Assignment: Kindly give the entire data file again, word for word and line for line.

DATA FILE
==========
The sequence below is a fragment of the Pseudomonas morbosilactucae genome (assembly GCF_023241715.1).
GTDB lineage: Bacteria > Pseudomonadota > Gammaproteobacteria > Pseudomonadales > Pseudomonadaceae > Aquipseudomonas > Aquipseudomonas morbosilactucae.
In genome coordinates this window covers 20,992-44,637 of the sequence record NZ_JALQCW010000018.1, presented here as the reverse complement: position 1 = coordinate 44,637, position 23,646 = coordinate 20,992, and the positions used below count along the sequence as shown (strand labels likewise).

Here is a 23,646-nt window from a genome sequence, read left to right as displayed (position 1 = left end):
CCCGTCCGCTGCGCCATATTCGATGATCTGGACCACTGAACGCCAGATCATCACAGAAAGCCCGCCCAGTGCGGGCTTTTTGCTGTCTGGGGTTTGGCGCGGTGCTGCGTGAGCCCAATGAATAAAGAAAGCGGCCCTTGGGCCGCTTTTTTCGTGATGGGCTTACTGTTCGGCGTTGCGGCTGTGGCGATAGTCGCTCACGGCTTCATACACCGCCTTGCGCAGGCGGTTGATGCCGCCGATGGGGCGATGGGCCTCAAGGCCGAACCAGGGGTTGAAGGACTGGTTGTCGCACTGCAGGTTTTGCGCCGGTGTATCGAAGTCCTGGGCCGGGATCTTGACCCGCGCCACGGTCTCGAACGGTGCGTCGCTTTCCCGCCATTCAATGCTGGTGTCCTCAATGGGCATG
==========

The sequence below is a fragment of the Pseudomonas morbosilactucae genome (assembly GCF_023241715.1).
GTDB lineage: Bacteria > Pseudomonadota > Gammaproteobacteria > Pseudomonadales > Pseudomonadaceae > Aquipseudomonas > Aquipseudomonas morbosilactucae.
In genome coordinates this window covers 20,992-44,637 of the sequence record NZ_JALQCW010000018.1, presented here as the reverse complement: position 1 = coordinate 44,637, position 23,646 = coordinate 20,992, and the positions used below count along the sequence as shown (strand labels likewise).

Here is a 23,646-nt window from a genome sequence, read left to right as displayed (position 1 = left end):
CCCGTCCGCTGCGCCATATTCGATGATCTGGACCACTGAACGCCAGATCATCACAGAAAGCCCGCCCAGTGCGGGCTTTTTGCTGTCTGGGGTTTGGCGCGGTGCTGCGTGAGCCCAATGAATAAAGAAAGCGGCCCTTGGGCCGCTTTTTTCGTGATGGGCTTACTGTTCGGCGTTGCGGCTGTGGCGATAGTCGCTCACGGCTTCATACACCGCCTTGCGCAGGCGGTTGATGCCGCCGATGGGGCGATGGGCCTCAAGGCCGAACCAGGGGTTGAAGGACTGGTTGTCGCACTGCAGGTTTTGCGCCGGTGTATCGAAGTCCTGGGCCGGGATCTTGACCCGCGCCACGGTCTCGAACGGTGCGTCGCTTTCCCGCCATTCAATGCTGGTGTCCTCAATGGGCATG